Hydrogen production technologies accounted for the largest number of hydrogen patents overall in the 2011-2020 period, and the report found that across all segments of the hydrogen value chain, low-emission innovations generated more than twice the number of international patents than established technologies.

While hydrogen production is currently almost entirely fossil-based, the report revealed that there had been a "massive shift" towards developing alternative, low-emission solutions such as electrolysis.

Technologies motivated by climate concerns accounted for nearly 80 per cent of all hydrogen-production related patents in 2020, with researchers stating that this growth had been driven chiefly by a sharp increase of innovation in electrolysis.

As a result, the most innovative regions are now competing to host the first phase of industrial-scale green hydrogen deployment, with data suggesting that Europe is gaining an edge as a location for investment in new electrolyser manufacturing capacity.

Among hydrogen's many potential end-use applications, the report highlighted that the automotive sector has long been the focus for innovation, and that patenting in this sector continues to grow, mainly led by Japan.

However, the same momentum was not yet visible in other end-use applications, which according to the report goes against recent policy and media attention on hydrogen's potential to decarbonise sectors such as heavy industry, aviation, power generation, and heating.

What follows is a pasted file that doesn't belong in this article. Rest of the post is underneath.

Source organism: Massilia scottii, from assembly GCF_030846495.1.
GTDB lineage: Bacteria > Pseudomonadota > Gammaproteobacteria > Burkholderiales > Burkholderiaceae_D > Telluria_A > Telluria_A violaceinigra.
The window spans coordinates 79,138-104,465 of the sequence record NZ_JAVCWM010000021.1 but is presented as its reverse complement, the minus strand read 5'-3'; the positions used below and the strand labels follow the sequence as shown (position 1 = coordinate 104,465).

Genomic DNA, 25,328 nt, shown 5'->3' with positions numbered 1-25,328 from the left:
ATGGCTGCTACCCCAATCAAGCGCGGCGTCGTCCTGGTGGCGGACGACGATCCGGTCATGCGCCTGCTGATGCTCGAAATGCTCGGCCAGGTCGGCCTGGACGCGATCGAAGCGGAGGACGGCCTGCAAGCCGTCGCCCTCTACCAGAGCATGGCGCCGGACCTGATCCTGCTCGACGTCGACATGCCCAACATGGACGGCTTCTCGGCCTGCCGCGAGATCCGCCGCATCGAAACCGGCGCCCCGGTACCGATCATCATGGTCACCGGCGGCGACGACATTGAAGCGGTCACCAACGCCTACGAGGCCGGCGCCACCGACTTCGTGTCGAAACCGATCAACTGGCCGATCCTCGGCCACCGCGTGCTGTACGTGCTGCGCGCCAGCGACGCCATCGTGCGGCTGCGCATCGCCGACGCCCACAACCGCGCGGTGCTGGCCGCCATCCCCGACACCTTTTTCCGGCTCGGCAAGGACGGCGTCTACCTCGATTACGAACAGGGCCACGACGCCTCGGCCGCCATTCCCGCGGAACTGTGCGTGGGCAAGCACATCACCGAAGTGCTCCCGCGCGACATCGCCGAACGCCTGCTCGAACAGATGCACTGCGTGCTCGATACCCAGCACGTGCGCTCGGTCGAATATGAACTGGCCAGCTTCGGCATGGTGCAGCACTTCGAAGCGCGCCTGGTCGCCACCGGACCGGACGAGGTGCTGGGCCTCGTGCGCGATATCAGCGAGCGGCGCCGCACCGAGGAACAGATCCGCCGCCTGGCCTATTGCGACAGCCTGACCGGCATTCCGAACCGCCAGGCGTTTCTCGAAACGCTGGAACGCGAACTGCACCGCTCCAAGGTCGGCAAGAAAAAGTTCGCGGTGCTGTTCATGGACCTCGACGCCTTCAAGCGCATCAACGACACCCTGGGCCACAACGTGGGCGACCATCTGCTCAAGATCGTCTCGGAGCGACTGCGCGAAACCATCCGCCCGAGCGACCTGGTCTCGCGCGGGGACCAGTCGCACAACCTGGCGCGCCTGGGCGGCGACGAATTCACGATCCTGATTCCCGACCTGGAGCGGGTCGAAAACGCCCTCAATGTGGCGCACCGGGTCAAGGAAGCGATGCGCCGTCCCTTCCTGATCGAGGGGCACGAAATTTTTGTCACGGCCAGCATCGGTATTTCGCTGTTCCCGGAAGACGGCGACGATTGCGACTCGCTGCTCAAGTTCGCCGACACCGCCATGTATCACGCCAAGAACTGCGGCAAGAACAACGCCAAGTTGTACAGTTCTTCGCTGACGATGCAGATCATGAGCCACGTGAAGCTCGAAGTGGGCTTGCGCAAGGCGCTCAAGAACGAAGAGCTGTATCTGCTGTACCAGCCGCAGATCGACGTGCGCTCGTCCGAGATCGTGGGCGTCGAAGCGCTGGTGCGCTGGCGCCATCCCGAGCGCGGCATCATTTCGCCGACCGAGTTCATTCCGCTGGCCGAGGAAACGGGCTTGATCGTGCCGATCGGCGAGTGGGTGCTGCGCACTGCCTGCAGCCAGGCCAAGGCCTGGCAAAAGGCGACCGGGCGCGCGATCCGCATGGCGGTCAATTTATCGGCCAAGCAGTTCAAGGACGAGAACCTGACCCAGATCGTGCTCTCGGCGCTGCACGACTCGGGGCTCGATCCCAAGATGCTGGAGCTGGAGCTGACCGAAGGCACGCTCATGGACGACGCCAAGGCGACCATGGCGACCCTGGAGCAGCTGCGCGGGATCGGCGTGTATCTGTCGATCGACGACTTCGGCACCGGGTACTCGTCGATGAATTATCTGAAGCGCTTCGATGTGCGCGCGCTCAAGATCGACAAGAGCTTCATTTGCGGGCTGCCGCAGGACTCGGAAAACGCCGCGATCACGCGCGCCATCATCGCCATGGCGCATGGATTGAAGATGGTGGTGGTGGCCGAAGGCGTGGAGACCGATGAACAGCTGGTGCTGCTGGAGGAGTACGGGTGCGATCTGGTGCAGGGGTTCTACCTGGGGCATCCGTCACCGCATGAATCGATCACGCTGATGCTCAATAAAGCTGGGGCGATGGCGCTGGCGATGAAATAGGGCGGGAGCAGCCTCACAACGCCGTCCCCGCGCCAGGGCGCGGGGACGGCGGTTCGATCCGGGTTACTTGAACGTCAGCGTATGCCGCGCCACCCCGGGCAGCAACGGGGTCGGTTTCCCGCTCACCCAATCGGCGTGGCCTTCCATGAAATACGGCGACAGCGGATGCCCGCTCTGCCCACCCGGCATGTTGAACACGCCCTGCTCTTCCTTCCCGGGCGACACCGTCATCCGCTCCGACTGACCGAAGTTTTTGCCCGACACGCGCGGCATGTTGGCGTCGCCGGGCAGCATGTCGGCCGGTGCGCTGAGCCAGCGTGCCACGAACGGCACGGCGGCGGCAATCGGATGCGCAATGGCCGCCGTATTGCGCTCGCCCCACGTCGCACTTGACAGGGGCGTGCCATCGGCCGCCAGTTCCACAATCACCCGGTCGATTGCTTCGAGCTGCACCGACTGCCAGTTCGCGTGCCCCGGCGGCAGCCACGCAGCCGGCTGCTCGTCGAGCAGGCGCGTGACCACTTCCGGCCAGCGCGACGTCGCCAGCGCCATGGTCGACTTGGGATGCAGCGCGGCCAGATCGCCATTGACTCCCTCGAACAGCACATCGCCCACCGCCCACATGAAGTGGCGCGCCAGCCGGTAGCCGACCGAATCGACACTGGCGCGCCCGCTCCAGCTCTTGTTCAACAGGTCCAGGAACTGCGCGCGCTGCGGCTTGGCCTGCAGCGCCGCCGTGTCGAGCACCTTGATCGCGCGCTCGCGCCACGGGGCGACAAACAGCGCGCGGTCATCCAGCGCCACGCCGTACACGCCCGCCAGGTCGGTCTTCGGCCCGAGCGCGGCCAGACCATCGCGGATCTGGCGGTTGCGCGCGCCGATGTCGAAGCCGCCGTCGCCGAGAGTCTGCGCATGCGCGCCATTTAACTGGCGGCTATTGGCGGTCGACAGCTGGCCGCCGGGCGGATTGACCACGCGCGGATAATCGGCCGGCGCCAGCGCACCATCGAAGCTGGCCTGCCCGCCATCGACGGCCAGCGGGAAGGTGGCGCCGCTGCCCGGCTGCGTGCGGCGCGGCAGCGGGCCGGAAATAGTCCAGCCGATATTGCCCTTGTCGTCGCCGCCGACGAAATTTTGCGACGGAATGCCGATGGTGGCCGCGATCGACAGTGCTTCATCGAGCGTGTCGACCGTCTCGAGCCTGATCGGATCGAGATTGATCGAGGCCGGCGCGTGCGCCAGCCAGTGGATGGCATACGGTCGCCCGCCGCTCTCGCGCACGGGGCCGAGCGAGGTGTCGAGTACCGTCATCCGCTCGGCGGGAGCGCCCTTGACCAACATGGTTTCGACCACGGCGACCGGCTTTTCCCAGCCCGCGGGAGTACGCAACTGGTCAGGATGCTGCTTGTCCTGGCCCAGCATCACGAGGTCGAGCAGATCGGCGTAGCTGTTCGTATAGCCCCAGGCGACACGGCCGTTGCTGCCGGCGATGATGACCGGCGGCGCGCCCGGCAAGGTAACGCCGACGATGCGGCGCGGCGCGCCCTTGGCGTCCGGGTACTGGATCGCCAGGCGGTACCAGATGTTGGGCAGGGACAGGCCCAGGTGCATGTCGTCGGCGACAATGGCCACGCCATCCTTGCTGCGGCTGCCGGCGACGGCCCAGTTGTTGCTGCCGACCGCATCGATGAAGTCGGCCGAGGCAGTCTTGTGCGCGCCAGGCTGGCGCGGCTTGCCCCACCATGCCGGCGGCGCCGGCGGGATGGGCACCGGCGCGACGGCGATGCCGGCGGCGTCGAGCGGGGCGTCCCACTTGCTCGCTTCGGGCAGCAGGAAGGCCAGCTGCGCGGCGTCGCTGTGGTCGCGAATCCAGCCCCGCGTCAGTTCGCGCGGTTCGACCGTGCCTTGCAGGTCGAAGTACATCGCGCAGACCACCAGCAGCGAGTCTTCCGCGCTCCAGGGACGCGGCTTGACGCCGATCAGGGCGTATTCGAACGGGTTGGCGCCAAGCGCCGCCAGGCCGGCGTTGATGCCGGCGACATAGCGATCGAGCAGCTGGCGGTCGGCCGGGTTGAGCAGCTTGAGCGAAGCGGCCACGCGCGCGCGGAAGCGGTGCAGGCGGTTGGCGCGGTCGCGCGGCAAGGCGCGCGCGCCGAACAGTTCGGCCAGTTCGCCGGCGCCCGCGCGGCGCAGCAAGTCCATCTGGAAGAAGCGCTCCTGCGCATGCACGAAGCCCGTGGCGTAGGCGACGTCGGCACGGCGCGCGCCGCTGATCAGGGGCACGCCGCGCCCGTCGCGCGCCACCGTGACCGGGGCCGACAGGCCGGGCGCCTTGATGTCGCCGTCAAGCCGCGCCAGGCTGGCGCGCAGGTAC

Researchers warned that this raises concerns about countries' net zero pledges, which they said could not be achieved without addressing unabated fossil fuel use in these sectors.

However, the report noted that there was a "bright spot" in the form of the use of hydrogen to decarbonise steel production, where there has been a recent uptick in patenting. The researchers suggested this could possibly be in response to the Paris Agreement and the growing consensus that the sector needs radical solutions to cut emissions quickly.

According to the report's ranking of top patent applications, innovation in established hydrogen technologies is dominated by the European chemical industry. Researchers indicated that the legacy of expertise in this sector has also given it a head start in climate-focused technologies such as electrolysis and fuel cells.

Automotive companies were also found to be active, and not just in vehicle technology. These were closely followed by universities and public research institutes which generated 13.5 per cent of all hydrogen-related patents between 2011 and 2020, with French and Korean institutions topping the ranking with a focus on low-emissions hydrogen production methods such as electrolysis.

The study also found that more than half of the $10bn of venture capital investment into hydrogen firms between 2011 and 2020 went to start-ups with patents, despite these making up less than a third of the start-ups in the study's dataset.

Holding a patent is a good indicator of whether a start-up will keep attracting finance, according to the report, with more than 80 per cent of late-stage investment in hydrogen start-ups between 2011 and 2020 heading to companies that had already filed a patent application in areas such as electrolysis, fuel cells, or low-emissions methods for producing hydrogen from gas.

* This article was originally published here